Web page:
Image of the original Singing Volcano, Mario Del Monaco, master of squillo doncha know.
I can't believe it's been three days already. Gotta get this filed before the Blogger outage.
I've been editing hundreds of pages, however, and the nights have gone late. Now, I'm into another compositional phase, commencing as soon as I'm done here.
1) I apologize for the WSJ's subscription status on this article, but just a reminder to eat some darned guacamole, you joyless fatophobes! Because so many good nutrients are fat-soluble, you need to digest some fat to absorb them. I, a lover of a bit of cheese and/or full-fat dressing with my veggies just because it's fantastic, feel quite edified:
..."What we're finding is that if you don't have some fat in the meal, all these wonderful" compounds are missed, says Steven Clinton, program leader for molecular carcinogenesis and chemoprevention and the Ohio State University Comprehensive Cancer Center in Columbus. "If the nutrients don't get into your system, then what good are they?"
Dr. Clinton's latest research looks at how adding avocado -- which is relatively high in unsaturated fat -- to salsa or a salad affects how well the body absorbs healthful compounds in the foods. In particular, the study looked at absorption of carotenoids, the red, yellow and orange pigments found in many fruits and vegetables that are believed to have cancer-fighting properties.
For the salsa study, 11 test subjects were first given a meal of fat-free salsa and some bread. Another day, the same meal was offered, but this time avocado was added to the salsa, boosting the fat content of the meal to about 37% of calories. In checking blood levels of the test subjects, researchers found that the men and women absorbed an average of 4.4 times as much lycopene and 2.6 times as much beta carotene when the avocado was added to the food.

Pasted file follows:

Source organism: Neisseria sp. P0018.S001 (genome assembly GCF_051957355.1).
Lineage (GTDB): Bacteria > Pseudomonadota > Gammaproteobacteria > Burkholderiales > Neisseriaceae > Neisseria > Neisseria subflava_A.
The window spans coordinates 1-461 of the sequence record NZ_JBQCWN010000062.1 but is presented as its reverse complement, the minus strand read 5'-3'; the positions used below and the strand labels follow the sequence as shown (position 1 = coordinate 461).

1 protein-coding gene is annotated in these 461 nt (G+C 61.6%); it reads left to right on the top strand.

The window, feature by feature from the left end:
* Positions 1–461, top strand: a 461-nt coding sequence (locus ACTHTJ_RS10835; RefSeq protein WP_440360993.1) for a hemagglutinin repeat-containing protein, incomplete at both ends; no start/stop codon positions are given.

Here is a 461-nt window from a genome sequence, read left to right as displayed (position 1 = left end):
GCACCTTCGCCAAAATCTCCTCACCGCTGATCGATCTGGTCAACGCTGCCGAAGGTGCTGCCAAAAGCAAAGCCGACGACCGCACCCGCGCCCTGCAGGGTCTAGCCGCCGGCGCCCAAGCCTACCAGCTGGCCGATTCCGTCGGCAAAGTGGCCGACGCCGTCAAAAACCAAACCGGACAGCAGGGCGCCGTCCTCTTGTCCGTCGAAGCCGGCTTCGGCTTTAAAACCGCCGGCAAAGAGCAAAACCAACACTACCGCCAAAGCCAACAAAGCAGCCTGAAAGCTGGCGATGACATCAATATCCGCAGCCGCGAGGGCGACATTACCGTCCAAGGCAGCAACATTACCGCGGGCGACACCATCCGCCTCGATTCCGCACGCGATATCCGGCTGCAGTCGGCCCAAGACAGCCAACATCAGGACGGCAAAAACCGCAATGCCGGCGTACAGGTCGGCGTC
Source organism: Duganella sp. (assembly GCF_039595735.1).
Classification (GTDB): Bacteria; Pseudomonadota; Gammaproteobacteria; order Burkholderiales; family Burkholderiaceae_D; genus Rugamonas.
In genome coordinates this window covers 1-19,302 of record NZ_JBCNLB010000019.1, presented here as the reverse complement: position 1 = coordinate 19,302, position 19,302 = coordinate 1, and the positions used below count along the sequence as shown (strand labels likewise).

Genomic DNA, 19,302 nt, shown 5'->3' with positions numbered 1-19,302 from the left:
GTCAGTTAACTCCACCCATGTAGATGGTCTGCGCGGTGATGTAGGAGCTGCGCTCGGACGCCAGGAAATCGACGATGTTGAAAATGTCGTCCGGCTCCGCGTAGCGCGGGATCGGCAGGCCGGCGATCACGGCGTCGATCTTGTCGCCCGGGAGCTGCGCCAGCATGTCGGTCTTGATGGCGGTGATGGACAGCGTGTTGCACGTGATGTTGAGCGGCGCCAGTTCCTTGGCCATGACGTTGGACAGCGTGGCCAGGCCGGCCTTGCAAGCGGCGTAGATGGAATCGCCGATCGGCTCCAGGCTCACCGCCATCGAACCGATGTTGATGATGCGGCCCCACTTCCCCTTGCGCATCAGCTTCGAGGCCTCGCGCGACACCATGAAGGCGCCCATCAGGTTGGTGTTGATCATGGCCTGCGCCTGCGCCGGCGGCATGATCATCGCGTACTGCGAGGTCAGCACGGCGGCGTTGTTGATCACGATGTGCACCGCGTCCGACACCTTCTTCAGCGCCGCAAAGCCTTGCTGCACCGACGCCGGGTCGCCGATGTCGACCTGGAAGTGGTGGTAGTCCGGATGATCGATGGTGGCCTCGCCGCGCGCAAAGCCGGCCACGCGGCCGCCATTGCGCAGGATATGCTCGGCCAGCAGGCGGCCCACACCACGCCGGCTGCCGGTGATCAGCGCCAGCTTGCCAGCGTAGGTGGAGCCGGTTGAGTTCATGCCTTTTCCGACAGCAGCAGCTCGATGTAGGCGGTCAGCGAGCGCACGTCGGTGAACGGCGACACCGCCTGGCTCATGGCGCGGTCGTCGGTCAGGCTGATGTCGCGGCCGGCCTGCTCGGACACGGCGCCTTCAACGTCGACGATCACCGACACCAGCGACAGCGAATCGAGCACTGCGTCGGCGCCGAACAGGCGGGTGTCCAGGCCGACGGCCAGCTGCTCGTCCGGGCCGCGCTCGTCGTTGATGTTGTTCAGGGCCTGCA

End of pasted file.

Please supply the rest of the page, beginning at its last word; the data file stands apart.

Lycopene is the red carotenoid found in tomatoes and watermelon that is being studied as a potential fighter of prostate and other cancers. Beta carotene is the orange pigment in fruits and vegetables that is used in the body's manufacture of vitamin A. Studies suggest that diets high in fruits and vegetables containing beta carotene are linked to lower cancer rates.
With the salad test, the impact of adding avocado was even greater. The first salad included romaine lettuce, baby spinach, shredded carrots and a no-fat dressing, resulting in a fat content of about 2%. After avocado was added, the fat content jumped to 42%. When the salad was consumed with the avocado, the 11 test subjects absorbed seven times the lutein and nearly 18 times the beta carotene. Lutein is a carotenoid found in many green vegetables and is linked with improved eye and heart health...
So far there isn't enough research to advise people how much fat they should consume with vegetables to get the optimal absorption of carotenoids. The basic advice is to still count calories and don't overdo the fats, choosing heart-healthy unsaturated fats like avocado or olive oil rather than foods with a high saturated-fat content...
[My note: Oh, go on, a little bit of saturation never hurt anyone]
Nutritionists say diners should look at the overall fat content of the meal. A bowl of cereal with berries might be improved by using 2% milk or full-fat yogurt instead of skim milk. But if you're eating a meal, dietitians advise clients to choose one food item per meal with a significant amount of fat, and keep the other foods very low in fat.
Though I admit I excerpted liberally, you'll have to subscribe for information about other similar results from other studies and pithy kickers about strawberries in cream after hamburgers.
2) Free trade fashion for free! Via Tim Worstall.
3) In other heartwarming, cheesy news, dozens of workers at a Sargento Cheese factory in Wisconsin are splitting a $208 million Powerball jackpot.
4) Via The Corner, scientists are turning the eruptions of volcanoes into music, so we can learn how to anticipate the big choruses.